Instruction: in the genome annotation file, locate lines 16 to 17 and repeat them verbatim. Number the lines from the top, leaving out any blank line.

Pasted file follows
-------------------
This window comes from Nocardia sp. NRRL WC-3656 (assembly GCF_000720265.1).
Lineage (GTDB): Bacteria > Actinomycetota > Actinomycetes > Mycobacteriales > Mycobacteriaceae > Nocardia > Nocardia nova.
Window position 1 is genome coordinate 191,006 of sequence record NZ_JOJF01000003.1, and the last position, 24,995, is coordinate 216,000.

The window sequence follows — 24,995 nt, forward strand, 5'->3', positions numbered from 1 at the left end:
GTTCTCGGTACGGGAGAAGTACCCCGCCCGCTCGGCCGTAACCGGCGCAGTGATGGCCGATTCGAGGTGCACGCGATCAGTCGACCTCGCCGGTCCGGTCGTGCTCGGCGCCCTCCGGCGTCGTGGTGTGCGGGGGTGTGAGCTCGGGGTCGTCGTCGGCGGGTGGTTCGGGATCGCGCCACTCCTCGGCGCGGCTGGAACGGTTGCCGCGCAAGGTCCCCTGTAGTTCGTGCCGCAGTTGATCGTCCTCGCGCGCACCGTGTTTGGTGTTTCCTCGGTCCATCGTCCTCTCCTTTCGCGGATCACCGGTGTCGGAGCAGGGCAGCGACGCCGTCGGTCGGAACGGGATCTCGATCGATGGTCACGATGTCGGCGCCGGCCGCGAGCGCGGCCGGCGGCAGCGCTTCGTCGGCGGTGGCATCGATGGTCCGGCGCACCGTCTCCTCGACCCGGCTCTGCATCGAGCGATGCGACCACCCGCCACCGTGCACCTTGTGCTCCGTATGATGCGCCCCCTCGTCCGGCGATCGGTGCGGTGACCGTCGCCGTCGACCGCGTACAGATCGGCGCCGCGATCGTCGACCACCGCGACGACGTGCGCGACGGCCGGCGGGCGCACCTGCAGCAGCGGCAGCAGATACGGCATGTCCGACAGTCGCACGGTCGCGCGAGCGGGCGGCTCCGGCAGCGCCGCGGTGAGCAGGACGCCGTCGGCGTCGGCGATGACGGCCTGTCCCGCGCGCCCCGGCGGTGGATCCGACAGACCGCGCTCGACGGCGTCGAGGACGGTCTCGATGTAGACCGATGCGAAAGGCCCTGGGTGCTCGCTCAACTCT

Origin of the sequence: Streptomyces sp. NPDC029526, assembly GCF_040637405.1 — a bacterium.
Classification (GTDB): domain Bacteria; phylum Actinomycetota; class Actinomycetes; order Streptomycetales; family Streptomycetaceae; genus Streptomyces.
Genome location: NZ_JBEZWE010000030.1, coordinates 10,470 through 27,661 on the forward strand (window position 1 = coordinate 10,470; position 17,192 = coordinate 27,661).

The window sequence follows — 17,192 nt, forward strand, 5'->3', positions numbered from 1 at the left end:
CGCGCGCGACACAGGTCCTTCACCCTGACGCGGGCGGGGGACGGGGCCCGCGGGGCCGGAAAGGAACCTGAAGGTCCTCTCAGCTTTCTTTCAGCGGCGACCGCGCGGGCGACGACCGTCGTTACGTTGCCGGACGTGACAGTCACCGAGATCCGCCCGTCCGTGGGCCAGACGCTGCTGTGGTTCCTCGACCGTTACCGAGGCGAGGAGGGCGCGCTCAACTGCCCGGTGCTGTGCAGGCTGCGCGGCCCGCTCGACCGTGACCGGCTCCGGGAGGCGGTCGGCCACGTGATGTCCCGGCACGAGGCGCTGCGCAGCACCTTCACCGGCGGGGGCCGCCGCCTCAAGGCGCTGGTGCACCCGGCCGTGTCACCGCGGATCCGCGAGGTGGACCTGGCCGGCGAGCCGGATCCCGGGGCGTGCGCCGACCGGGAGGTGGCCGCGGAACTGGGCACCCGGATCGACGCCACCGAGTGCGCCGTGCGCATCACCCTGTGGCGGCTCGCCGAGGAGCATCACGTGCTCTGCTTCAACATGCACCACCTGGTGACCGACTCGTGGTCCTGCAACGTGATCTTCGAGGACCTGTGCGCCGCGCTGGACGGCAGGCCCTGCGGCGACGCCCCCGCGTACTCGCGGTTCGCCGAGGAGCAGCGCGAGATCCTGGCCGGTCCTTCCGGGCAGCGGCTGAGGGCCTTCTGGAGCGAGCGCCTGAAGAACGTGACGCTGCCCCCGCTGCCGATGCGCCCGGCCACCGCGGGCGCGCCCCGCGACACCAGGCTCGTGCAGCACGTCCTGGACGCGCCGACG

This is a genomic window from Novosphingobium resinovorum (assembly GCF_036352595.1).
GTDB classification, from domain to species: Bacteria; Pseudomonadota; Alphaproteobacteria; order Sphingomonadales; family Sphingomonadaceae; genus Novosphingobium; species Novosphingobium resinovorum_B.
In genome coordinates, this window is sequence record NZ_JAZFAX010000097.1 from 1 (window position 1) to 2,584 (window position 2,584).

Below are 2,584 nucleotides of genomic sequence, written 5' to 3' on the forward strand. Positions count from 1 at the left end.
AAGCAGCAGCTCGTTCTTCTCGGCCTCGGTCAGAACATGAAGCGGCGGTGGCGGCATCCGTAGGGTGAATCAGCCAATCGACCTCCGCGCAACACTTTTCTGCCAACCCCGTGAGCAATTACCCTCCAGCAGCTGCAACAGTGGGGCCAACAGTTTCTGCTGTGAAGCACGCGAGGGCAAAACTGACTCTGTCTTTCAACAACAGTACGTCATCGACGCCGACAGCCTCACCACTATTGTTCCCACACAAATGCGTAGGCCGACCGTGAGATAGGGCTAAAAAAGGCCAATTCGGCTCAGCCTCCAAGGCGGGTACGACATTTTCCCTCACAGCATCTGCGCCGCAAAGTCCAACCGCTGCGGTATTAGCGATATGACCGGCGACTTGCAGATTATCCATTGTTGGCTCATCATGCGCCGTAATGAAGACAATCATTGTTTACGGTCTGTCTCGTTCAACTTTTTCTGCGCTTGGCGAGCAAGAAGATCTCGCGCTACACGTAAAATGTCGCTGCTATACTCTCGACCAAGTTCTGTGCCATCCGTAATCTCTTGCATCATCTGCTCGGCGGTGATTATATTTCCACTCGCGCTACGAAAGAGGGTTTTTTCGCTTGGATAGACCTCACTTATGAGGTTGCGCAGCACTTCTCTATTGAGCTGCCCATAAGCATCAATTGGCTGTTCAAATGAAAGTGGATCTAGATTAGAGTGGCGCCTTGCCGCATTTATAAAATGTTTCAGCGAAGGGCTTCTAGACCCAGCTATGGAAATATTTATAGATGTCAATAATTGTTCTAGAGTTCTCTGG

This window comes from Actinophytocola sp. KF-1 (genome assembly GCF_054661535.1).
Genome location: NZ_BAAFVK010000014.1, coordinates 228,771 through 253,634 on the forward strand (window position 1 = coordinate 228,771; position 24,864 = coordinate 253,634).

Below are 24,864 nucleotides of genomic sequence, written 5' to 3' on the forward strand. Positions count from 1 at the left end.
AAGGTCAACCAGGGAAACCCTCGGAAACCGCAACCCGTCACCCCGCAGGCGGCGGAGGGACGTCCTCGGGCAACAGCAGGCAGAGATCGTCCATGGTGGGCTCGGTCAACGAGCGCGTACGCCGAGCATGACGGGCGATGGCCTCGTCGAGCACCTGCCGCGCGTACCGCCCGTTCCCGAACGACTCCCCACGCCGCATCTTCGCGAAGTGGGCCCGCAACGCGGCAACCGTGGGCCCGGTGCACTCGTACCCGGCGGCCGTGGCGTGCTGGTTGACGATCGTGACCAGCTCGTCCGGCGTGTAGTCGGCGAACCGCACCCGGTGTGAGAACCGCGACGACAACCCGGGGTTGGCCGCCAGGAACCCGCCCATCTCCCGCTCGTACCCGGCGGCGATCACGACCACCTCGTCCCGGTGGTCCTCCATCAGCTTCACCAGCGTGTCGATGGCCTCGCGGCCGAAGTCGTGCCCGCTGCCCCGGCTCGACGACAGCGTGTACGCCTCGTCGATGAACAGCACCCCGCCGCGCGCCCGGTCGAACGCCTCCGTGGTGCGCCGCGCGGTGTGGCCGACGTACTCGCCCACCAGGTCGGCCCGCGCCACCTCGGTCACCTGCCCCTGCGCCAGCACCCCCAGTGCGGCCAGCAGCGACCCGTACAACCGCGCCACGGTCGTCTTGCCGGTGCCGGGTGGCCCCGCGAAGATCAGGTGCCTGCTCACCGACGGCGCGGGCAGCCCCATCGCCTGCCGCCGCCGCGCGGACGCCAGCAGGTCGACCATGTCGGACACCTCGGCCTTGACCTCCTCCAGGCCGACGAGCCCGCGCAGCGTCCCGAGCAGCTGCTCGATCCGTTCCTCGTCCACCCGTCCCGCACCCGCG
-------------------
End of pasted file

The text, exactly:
This window comes from Actinophytocola sp. KF-1 (genome assembly GCF_054661535.1).
Genome location: NZ_BAAFVK010000014.1, coordinates 228,771 through 253,634 on the forward strand (window position 1 = coordinate 228,771; position 24,864 = coordinate 253,634).